* As 1966 closed, and with the kitchen-sink strategy in disarray, Secretary of the Interior Udall ordered the Bureau of Reclamation to conduct a series of studies (30-some) on ways to finance and pump water for the Central Arizona that did not require either of the Grand Canyon dams. As always a professional agency, Reclamation complied.
This is a good place to bring up one of my most important contacts, Dan Dreyfus of Reclamation. I had begun "researching" the technical and financial underpinning of the river projects in 1965, writing letters asking for information to various agencies including Reclamation. This led eventually to telephone calls, which as some sort of public liaison, Dan would handle. My goal was not to expose a scandal, but to understand how Reclamation worked, in order to seek out ways to show that the dams were not the only way to go about getting what was most essential, water for Arizona (the silliness of that idea is another whole topic). So in my questioning, I tried to educate myself, and in that process Dan was invaluable, without ever going beyond his remit as a government employee. In the 1970's, Dan moved on to the staff of the Senate Interior Committee, where we again were able to cooperate during the legislative struggle over GCNP. As I think back on the people I was involved with then-- Dan, Tom Foley, Sterling Munro, Mo Udall -- in more than a cursory way, I feel greatly privileged. As a erstwhile student of political science (sic) at MIT and Columbia, I had no better teachers, -- and at those schools, I had some of the finest (B. Mazlish, L. Martin, R Wood, W. Sayre, K. Deutsch)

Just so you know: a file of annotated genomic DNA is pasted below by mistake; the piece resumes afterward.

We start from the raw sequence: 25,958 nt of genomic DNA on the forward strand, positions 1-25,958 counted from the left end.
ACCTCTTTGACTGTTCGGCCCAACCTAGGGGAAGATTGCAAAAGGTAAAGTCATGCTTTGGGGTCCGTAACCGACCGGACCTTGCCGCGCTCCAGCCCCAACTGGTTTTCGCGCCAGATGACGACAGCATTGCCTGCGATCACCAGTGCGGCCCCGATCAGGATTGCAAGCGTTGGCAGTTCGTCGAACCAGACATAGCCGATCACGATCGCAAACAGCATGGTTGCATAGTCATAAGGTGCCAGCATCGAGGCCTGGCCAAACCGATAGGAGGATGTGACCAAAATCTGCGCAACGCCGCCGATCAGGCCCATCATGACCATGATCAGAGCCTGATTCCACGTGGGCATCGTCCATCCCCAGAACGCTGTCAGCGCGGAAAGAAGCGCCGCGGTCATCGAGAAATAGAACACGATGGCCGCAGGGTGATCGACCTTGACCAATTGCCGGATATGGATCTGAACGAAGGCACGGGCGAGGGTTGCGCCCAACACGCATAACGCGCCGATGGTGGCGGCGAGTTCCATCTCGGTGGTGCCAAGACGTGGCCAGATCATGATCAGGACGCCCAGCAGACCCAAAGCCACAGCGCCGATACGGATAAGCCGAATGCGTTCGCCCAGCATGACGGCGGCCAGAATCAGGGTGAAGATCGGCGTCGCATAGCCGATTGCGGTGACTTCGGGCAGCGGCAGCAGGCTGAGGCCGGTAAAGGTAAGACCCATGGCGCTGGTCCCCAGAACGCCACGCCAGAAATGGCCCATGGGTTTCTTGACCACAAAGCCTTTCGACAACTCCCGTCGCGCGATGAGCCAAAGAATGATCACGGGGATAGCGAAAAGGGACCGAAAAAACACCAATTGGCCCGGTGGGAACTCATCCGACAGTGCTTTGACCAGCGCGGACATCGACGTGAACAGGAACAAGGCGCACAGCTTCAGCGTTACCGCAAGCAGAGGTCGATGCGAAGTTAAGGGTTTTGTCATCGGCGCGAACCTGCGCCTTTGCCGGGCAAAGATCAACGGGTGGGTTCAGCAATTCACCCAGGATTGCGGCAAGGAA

13 Once again, Rep. Aspinall held hearings "only to hear new matter". So I testified on the proposed National Water Commission as the proper venue to consider such big issues as population control, inter-regional water transfers and giant hydroelectric cash registers.
There was intensive activity in New Mexico to oppose the authorization of Hooker dam in the Gila Wilderness. This was a touchy matter, Hooker being Senator Anderson's quid, and given his stature, including being one of the movers behind the Wilderness Act of 1964,.
Indeed, the Senate was now the focus of action, since Senator Hayden was wiling to work with Secretary Udall on a bill with non-dam alternatives in it, and Aspinall in the House was not.
Testified before the Senate Interior Committee on a no-dam CAP. Vivid memory: pro-dam Senator asking me what I was an expert in. We contacted 26 Senate offices, with most being interested. Our idea was to provided movement that would convince Aspinall and his allies that the dams would not be authorized.
Refined the boundaries of the proposed "complete" GCNP; wrote an article; bills introduced. At some point, Senator Case of New Jersey took up this cause, and introduced a bill on his own.
17-8 In San Francisco for a Board meeting to discuss Hooker dam. The question of whether to advocate an alternate was troubling.
24-9 Lobbying in DC, as the Senate Interior Committee marked up a bill that barred dams in the western end of the Canyon.
I worked on a paperback-size project book about the Canyon for the Club.
25-6 Trip into the Gila to take pictures of areas to be inundated to present to Senator Anderson.
14 Albuquerque group meeting to oppose Hooker
27 Discussion in Phoenix with Club chapter and hunters' group on GCNP boundaries.
9-14 In DC, visit with Anderson staff and with Udall. The latter was most likely to change the language to allow for a Hooker alternative. A local delegation met with Senator Anderson to make our case, including presenting him with the photographs . He was not hostile to our plea that the legislation allow for the possiblity of a non-Wilderness alternative.
At home, got a call from Rep. Saylor (our long-time ally) blistering my ear about our lobbying on Hooker undermining his efforts.
26-7 In Tucson to talk about Hooker
*These notes are obviously incomplete and possibly disordered. They are therefore only a beginning on the much more detailed work that needs to be done on my main set of anti-dam files. My only excuse is that they seemed like a refreshing excursion into something more personal than the bureaucratic history I have been writing.